A southward-sagging front is triggering not only drenching, but locally severe thunderstorms into Monday night.
Powerful, slow-moving thunderstorms are erupting again from Virginia southward to South Carolina, and reach as far westward as West Virginia.
Impressive thunderstorm ingredients have come together farther south where searing heat and humidity remain firmly entrenched. As a result, the thunderstorms have erupted south of the nation's capital this afternoon.
The most intense thunderstorms will cause damaging wind gusts in excess of 60 mph and hail bigger than the size of quarters.
As of 9:00 p.m. EDT Monday, the storms had already rocked North Carolina with over 2.91 inches of rain in Guilford County and wind gusts to 52 miles per hour. Within the county, there are multiple road closures and significant urban flooding.
Strong winds were also the cause of downed trees and power lines across North and South Carolina.
On Sunday, thunderstorms along this same front caused an extreme blast of wind resulting in large, uprooted trees, flattened cornfields and the collapse of a building near Fredericksburg, Va.
Cities caught in the crosshairs Monday evening include Richmond, Va., Raleigh, N.C., Charlottesville, Va., Greensboro, N.C., Virginia Beach, Va., and Myrtle Beach, S.C.
Anyone in these areas should keep a watchful eye to the sky if thunderstorms approach. Heed all severe weather watches and warnings and be prepared to take swift action.
If you'll be out on the lake or at the beach from the southern Delmarva to Myrtle Beach, you'll need to pay especially close attention to the weather, as the thunderstorms will also contain dangerous, vivid lightning in addition to extreme winds and hail.
Be sure to keep checking back with AccuWeather.com for the latest severe weather information and updates.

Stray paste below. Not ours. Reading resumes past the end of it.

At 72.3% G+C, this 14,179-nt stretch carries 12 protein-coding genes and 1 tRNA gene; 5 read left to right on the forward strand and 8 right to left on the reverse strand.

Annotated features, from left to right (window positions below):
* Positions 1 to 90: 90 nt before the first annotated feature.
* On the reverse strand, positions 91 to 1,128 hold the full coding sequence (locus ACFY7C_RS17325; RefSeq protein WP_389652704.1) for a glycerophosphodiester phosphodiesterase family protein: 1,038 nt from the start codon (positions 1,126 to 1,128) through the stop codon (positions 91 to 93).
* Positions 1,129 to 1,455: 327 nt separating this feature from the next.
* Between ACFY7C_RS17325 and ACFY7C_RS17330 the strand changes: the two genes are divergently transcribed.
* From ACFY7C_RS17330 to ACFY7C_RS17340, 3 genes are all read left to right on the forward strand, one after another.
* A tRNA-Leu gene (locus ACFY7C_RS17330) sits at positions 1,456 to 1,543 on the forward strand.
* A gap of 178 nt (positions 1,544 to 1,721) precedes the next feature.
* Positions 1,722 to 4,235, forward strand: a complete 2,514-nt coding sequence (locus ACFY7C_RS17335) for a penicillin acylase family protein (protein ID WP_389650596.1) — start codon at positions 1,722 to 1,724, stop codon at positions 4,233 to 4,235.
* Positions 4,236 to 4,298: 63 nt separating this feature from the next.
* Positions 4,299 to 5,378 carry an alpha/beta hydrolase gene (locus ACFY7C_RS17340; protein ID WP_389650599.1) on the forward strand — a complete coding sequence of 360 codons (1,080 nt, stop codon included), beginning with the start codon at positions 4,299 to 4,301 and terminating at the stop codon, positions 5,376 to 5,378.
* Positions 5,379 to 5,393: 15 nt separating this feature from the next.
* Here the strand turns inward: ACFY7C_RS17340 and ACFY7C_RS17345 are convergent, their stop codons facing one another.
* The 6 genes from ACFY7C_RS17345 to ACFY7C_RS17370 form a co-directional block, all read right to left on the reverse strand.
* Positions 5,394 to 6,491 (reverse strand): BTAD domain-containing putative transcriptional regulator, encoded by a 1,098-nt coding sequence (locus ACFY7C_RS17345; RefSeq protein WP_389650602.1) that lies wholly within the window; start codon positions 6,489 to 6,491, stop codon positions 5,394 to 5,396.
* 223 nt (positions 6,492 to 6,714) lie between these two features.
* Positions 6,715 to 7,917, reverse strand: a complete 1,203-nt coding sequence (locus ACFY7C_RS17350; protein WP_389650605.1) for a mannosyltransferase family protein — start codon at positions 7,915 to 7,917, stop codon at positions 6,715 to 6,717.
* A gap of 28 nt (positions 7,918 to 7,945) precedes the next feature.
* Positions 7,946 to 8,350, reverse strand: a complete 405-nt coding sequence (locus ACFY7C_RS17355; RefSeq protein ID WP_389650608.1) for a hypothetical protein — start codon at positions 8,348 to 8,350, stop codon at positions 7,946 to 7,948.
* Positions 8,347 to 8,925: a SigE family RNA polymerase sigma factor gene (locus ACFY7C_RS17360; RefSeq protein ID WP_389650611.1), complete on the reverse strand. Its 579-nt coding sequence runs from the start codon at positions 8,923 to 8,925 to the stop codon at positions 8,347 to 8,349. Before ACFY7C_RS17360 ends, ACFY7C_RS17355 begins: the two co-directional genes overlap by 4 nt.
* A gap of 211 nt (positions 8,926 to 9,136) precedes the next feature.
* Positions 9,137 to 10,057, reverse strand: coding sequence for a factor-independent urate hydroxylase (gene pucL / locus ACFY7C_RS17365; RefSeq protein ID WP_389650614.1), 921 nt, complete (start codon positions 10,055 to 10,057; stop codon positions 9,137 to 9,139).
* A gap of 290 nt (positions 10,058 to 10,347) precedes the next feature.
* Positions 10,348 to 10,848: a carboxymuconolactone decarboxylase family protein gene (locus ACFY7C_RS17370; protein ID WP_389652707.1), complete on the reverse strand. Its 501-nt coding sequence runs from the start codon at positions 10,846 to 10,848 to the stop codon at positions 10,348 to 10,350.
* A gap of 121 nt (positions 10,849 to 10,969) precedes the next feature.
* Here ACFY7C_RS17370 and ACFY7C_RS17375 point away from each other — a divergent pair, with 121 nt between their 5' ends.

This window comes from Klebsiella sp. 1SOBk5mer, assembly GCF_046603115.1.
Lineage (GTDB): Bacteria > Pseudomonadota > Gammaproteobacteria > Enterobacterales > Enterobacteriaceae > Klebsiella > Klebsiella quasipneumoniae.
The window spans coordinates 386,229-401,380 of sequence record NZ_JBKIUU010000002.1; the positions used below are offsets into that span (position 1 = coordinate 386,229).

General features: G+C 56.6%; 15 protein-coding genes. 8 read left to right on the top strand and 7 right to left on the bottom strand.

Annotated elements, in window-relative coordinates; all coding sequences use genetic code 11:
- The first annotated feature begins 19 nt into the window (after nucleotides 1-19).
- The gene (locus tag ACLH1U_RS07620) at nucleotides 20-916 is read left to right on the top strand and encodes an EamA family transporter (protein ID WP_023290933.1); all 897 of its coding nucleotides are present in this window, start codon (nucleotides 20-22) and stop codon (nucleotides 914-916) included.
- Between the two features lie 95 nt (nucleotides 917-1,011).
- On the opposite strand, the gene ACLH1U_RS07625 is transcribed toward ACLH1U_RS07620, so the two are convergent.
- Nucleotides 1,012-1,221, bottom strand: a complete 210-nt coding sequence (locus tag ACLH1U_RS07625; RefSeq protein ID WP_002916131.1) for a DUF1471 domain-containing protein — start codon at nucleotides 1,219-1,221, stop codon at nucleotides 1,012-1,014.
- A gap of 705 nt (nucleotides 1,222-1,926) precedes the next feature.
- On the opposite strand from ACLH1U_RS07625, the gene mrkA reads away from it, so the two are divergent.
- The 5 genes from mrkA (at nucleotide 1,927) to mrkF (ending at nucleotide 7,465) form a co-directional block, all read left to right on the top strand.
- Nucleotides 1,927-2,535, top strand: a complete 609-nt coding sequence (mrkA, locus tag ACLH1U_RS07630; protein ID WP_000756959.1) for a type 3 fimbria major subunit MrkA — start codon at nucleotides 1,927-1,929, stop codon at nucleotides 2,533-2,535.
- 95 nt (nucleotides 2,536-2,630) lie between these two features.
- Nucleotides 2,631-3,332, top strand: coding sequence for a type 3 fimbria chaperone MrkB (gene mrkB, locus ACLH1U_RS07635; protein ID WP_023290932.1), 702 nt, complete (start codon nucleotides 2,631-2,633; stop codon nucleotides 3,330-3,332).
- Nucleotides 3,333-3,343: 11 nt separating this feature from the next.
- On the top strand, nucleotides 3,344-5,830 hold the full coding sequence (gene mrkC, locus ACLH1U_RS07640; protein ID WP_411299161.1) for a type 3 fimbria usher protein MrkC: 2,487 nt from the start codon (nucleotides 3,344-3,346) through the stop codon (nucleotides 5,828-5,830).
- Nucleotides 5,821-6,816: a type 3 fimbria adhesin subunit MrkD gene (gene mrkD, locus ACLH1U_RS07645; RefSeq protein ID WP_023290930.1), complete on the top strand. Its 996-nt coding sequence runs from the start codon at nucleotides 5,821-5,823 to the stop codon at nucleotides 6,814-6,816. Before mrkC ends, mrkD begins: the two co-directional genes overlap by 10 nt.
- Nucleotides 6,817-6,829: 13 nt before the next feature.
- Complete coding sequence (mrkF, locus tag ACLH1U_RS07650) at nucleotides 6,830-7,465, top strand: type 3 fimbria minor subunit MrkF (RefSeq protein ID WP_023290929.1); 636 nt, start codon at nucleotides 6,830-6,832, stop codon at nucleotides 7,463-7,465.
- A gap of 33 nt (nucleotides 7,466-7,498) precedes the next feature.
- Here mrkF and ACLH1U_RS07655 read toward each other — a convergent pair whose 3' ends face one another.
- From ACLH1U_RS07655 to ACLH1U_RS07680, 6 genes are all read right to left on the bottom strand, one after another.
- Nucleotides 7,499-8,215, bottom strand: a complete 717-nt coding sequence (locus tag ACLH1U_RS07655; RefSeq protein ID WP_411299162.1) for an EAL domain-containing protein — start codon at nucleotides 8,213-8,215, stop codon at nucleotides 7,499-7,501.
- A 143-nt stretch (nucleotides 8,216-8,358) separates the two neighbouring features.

After many locations over the Plains feel like late summer this weekend, the record-challenging warmth will expand to the Northeast next week.
A siege of Pacific storms will continue to drench and blast the coastal Northwest into next week and will be joined by Ana.
The disturbance responsible for drenching South Florida downpours will swing toward Bermuda this weekend, while the former Tropical Depression 9 lurks in the northwestern Caribbean Sea.
Much calmer conditions expected Saturday across the Northeast as this week's nor'easter shifts away from the region.
Rain is expected to make a return to the Bay Area Saturday, just in time for game 4 of the World Series.
Earlier this week, a strengthening nor'easter battered New England, causing widespread damage across the region while storms continued to drench and blast the coastal Northwest.
Strong coastal storm with winds exceeding 100 mph over the ocean; 82-mph wind gust at south end of Chesapeake Bay Bridge Tunnel. Bethany Beach Delaware being evacuated as waves came over the dunes. Heavy snow in NC mountains. Mt. Pisgah - 11 inches; Mt. Mitchell - 6 inches.
Caribou, ME (1990)
19 consecutive days of measurable precipitation.
Ashford, CT (1758)
"The 25th day of Oct., 1758, a very stormy day of snow, the 26th snowed all day, storm held from Friday night until Saturday morning." by Ebeneser Byles, Town Clerk of Ashford.